To hear a little more about what exactly hackathons are and who they might be a good fit for, I interviewed Princeton sophomore and Director of the TechTogether New York hackathon, Soumya Gottipati. For those of you who have recently hard your internships canceled, Soumya also let me know about internship opportunities you might be interested in!

Hackathons often involve coding, but coding experience isn’t needed!
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Write On, Write Well: Lessons From a Semester Abroad

This spring semester, I am enrolled as a visiting student at Hertford College, University of Oxford. While now I am back home on Long Island taking my Oxford courses online (just as Princeton students are Zooming into their own lectures and precepts in these strange times of COVID-19), I was able to spend about two months in Oxford. It was a truly wonderful experience; the city is beautiful, the people kind, and the academics engaging and rigorous.

The course of study at Oxford is quite different from that at Princeton. There, students do attend lectures, and sometimes seminars, but most of their academic work is conducted in preparation for tutorials. Tutorials meet most weeks each term, and consist of an hour-long meeting with a professor, either one-on-one or with one or two other students. For each tutorial, students must write an essay of around 2,000-2,500 words to discuss with their professors. Professors give the prompt in advance, and students are expected to craft a response based upon weekly reading lists. These lists are usually quite long, and students are by no means meant to read each item (this would be almost impossible; my reading lists for history courses usually had around ten prescribed primary sources, and thirty or so books and articles suggested for further reading). Rather, students must explore the different sources, be selective, and find works which are relevant to the argument they wish to make. Even though this curriculum differs notably from Princeton’s, it still taught me valuable lessons about my writing process that will help me at Princeton and beyond. Working on tutorial papers, in sum, has made me approach my writing with better time management, more confidence, and more appreciation for the craft of the essay.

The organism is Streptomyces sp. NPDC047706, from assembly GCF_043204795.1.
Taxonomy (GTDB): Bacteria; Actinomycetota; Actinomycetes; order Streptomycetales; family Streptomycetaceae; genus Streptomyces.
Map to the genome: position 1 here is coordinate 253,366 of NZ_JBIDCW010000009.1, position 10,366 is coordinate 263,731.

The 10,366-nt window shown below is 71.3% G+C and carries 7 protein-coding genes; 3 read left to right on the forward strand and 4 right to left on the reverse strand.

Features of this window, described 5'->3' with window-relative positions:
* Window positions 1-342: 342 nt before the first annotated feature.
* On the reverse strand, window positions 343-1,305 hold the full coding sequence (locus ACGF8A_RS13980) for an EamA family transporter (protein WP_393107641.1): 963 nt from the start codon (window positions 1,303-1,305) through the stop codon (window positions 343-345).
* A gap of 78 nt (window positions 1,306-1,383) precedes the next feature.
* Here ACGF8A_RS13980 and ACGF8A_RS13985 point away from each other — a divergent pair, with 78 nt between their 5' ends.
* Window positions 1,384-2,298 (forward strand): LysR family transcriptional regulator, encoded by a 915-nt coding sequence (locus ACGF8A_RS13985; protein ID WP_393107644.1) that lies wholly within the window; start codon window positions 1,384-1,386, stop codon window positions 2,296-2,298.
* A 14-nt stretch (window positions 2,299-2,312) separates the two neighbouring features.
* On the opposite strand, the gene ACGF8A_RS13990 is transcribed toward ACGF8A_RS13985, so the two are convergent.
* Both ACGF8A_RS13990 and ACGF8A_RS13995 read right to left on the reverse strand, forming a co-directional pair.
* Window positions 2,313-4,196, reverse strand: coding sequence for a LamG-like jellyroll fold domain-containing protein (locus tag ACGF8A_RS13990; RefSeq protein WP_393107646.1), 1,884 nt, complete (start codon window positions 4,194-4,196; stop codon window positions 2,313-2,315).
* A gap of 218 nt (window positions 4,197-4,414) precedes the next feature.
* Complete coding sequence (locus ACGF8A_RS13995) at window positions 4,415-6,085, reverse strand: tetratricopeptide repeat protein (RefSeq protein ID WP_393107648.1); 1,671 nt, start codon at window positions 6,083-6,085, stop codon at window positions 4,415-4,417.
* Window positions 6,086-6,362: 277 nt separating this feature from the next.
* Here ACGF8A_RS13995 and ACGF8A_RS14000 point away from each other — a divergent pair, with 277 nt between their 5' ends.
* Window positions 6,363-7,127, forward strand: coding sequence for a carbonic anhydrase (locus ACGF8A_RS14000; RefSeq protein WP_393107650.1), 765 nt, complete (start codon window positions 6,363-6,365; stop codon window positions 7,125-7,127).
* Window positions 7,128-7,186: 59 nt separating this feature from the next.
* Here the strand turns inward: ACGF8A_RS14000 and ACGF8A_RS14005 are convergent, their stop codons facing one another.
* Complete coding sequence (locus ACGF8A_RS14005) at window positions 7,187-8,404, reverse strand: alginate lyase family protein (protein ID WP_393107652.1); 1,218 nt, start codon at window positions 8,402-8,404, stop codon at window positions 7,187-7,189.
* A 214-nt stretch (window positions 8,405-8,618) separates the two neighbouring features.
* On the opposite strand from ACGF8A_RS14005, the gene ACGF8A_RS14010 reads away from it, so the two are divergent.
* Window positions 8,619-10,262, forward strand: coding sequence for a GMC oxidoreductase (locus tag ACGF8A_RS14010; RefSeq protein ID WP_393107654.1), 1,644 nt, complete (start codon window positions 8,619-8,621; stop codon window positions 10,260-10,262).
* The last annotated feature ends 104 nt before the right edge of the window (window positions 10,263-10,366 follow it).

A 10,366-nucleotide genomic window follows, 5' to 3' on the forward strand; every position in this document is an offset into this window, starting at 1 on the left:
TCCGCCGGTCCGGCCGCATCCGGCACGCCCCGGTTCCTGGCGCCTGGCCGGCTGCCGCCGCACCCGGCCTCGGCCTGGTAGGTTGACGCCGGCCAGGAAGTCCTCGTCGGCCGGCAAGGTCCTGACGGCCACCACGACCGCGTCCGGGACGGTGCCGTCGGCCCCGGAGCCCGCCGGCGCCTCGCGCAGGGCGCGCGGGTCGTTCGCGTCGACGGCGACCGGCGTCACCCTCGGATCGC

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Five Tips for a Regret-Free Thesis Summer

I remember feeling blindsided by thesis talk my junior spring. I was in the middle of my second JP—I didn’t have a topic, an adviser, or any idea where to start. But I knew I needed to start my research in the summer before senior year. If I had learned anything from my JPs, it was that I would need all the time I could get to complete a research project of this scale.  

Juniors: whether you’ve already applied for thesis funding or haven’t yet thought about your thesis at all, now is the time to make a summer thesis plan. Remember: every hour you invest over the summer is an hour saved during the semester, when you’ll be back to balancing coursework, job/grad school applications, and extracurricular obligations.